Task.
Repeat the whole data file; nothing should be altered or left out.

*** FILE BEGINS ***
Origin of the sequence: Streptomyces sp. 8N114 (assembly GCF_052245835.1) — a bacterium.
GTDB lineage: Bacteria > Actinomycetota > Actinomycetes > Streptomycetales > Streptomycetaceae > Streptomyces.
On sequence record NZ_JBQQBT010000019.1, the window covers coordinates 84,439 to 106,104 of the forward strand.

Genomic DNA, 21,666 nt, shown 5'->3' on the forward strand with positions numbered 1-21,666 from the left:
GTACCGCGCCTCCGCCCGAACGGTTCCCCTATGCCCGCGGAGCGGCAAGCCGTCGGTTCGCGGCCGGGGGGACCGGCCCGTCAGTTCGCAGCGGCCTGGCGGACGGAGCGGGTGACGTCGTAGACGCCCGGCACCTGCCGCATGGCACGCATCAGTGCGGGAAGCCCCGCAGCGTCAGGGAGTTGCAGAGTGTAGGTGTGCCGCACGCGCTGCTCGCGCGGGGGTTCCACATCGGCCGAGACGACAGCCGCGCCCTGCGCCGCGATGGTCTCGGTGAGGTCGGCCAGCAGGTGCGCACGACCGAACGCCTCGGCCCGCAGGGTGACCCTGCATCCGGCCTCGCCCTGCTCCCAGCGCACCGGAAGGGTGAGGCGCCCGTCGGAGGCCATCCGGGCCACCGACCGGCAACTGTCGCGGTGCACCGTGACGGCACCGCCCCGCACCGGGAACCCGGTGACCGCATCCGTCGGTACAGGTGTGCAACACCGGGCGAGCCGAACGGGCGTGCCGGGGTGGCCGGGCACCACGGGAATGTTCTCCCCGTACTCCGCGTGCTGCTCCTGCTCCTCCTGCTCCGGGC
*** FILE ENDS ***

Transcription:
Origin of the sequence: Streptomyces sp. 8N114 (assembly GCF_052245835.1) — a bacterium.
GTDB lineage: Bacteria > Actinomycetota > Actinomycetes > Streptomycetales > Streptomycetaceae > Streptomyces.
On sequence record NZ_JBQQBT010000019.1, the window covers coordinates 84,439 to 106,104 of the forward strand.

Genomic DNA, 21,666 nt, shown 5'->3' on the forward strand with positions numbered 1-21,666 from the left:
GTACCGCGCCTCCGCCCGAACGGTTCCCCTATGCCCGCGGAGCGGCAAGCCGTCGGTTCGCGGCCGGGGGGACCGGCCCGTCAGTTCGCAGCGGCCTGGCGGACGGAGCGGGTGACGTCGTAGACGCCCGGCACCTGCCGCATGGCACGCATCAGTGCGGGAAGCCCCGCAGCGTCAGGGAGTTGCAGAGTGTAGGTGTGCCGCACGCGCTGCTCGCGCGGGGGTTCCACATCGGCCGAGACGACAGCCGCGCCCTGCGCCGCGATGGTCTCGGTGAGGTCGGCCAGCAGGTGCGCACGACCGAACGCCTCGGCCCGCAGGGTGACCCTGCATCCGGCCTCGCCCTGCTCCCAGCGCACCGGAAGGGTGAGGCGCCCGTCGGAGGCCATCCGGGCCACCGACCGGCAACTGTCGCGGTGCACCGTGACGGCACCGCCCCGCACCGGGAACCCGGTGACCGCATCCGTCGGTACAGGTGTGCAACACCGGGCGAGCCGAACGGGCGTGCCGGGGTGGCCGGGCACCACGGGAATGTTCTCCCCGTACTCCGCGTGCTGCTCCTGCTCCTCCTGCTCCGGGC